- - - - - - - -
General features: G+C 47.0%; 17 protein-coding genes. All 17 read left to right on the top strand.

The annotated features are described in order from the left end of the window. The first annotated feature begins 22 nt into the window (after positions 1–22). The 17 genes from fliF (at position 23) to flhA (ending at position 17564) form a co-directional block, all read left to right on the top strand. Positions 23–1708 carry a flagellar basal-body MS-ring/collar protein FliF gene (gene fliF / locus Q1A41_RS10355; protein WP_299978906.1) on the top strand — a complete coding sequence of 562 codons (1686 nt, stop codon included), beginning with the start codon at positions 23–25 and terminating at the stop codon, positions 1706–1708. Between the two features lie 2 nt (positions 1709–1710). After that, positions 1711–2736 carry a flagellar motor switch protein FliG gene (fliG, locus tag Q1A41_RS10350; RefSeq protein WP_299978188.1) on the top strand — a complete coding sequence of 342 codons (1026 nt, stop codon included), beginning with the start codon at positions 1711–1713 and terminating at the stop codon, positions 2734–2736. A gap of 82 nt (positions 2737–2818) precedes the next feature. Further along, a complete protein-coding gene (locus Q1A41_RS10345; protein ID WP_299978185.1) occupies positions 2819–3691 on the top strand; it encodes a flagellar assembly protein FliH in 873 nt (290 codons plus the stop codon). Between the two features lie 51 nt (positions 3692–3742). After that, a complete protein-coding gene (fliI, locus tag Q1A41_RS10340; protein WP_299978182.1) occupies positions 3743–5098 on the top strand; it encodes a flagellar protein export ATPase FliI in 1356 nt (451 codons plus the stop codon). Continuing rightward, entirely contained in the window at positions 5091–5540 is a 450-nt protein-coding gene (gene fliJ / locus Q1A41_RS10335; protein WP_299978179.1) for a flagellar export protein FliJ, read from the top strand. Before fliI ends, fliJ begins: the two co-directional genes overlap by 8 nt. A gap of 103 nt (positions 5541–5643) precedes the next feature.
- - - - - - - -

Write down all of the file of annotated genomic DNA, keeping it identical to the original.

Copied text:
General features: G+C 47.0%; 17 protein-coding genes. All 17 read left to right on the top strand.

The annotated features are described in order from the left end of the window. The first annotated feature begins 22 nt into the window (after positions 1–22). The 17 genes from fliF (at position 23) to flhA (ending at position 17564) form a co-directional block, all read left to right on the top strand. Positions 23–1708 carry a flagellar basal-body MS-ring/collar protein FliF gene (gene fliF / locus Q1A41_RS10355; protein WP_299978906.1) on the top strand — a complete coding sequence of 562 codons (1686 nt, stop codon included), beginning with the start codon at positions 23–25 and terminating at the stop codon, positions 1706–1708. Between the two features lie 2 nt (positions 1709–1710). After that, positions 1711–2736 carry a flagellar motor switch protein FliG gene (fliG, locus tag Q1A41_RS10350; RefSeq protein WP_299978188.1) on the top strand — a complete coding sequence of 342 codons (1026 nt, stop codon included), beginning with the start codon at positions 1711–1713 and terminating at the stop codon, positions 2734–2736. A gap of 82 nt (positions 2737–2818) precedes the next feature. Further along, a complete protein-coding gene (locus Q1A41_RS10345; protein ID WP_299978185.1) occupies positions 2819–3691 on the top strand; it encodes a flagellar assembly protein FliH in 873 nt (290 codons plus the stop codon). Between the two features lie 51 nt (positions 3692–3742). After that, a complete protein-coding gene (fliI, locus tag Q1A41_RS10340; protein WP_299978182.1) occupies positions 3743–5098 on the top strand; it encodes a flagellar protein export ATPase FliI in 1356 nt (451 codons plus the stop codon). Continuing rightward, entirely contained in the window at positions 5091–5540 is a 450-nt protein-coding gene (gene fliJ / locus Q1A41_RS10335; protein WP_299978179.1) for a flagellar export protein FliJ, read from the top strand. Before fliI ends, fliJ begins: the two co-directional genes overlap by 8 nt. A gap of 103 nt (positions 5541–5643) precedes the next feature.